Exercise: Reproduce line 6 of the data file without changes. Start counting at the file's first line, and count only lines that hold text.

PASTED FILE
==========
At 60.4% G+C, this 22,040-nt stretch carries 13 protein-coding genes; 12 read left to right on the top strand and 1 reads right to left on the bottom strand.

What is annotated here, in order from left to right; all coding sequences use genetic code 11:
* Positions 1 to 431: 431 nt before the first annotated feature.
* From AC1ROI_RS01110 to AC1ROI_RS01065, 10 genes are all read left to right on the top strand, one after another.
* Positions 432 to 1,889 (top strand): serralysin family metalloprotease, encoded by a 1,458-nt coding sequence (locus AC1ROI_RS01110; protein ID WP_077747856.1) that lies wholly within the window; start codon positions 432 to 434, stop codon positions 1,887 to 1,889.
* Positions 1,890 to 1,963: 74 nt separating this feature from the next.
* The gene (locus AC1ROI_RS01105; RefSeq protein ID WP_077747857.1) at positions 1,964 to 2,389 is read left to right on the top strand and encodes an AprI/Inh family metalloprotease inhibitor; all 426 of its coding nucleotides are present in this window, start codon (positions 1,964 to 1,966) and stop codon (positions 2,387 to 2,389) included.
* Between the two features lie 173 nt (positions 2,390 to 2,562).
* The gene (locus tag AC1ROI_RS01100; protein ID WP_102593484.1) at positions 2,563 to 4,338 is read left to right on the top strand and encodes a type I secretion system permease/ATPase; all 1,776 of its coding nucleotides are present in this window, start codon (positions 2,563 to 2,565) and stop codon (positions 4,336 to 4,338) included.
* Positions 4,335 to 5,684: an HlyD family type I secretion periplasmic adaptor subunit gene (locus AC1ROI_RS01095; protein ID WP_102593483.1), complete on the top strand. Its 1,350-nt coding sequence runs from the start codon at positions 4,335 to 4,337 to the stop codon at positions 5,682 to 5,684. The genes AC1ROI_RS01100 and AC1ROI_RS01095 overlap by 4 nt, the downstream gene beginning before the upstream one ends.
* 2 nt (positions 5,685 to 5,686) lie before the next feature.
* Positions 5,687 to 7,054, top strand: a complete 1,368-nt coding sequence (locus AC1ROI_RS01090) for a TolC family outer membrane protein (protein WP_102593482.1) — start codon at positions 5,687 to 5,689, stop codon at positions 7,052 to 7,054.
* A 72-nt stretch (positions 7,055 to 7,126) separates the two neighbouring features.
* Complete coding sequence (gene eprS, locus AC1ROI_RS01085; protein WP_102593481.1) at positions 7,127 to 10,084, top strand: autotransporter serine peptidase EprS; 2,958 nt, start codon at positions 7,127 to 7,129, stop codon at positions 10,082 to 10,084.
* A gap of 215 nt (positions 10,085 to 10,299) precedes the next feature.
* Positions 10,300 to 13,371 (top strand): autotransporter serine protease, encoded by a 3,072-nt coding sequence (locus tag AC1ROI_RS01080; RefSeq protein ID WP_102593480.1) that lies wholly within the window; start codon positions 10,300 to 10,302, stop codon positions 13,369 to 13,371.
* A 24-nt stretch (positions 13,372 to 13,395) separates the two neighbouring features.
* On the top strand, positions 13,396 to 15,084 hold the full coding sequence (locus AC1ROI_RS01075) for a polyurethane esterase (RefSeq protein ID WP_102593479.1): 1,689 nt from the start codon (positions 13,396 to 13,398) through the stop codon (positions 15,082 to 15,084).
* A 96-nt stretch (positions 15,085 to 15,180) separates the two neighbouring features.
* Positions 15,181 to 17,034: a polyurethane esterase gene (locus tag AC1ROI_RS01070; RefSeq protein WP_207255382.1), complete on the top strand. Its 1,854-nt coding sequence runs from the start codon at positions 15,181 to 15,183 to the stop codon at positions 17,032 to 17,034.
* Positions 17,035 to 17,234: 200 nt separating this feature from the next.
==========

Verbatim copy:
* Positions 1,890 to 1,963: 74 nt separating this feature from the next.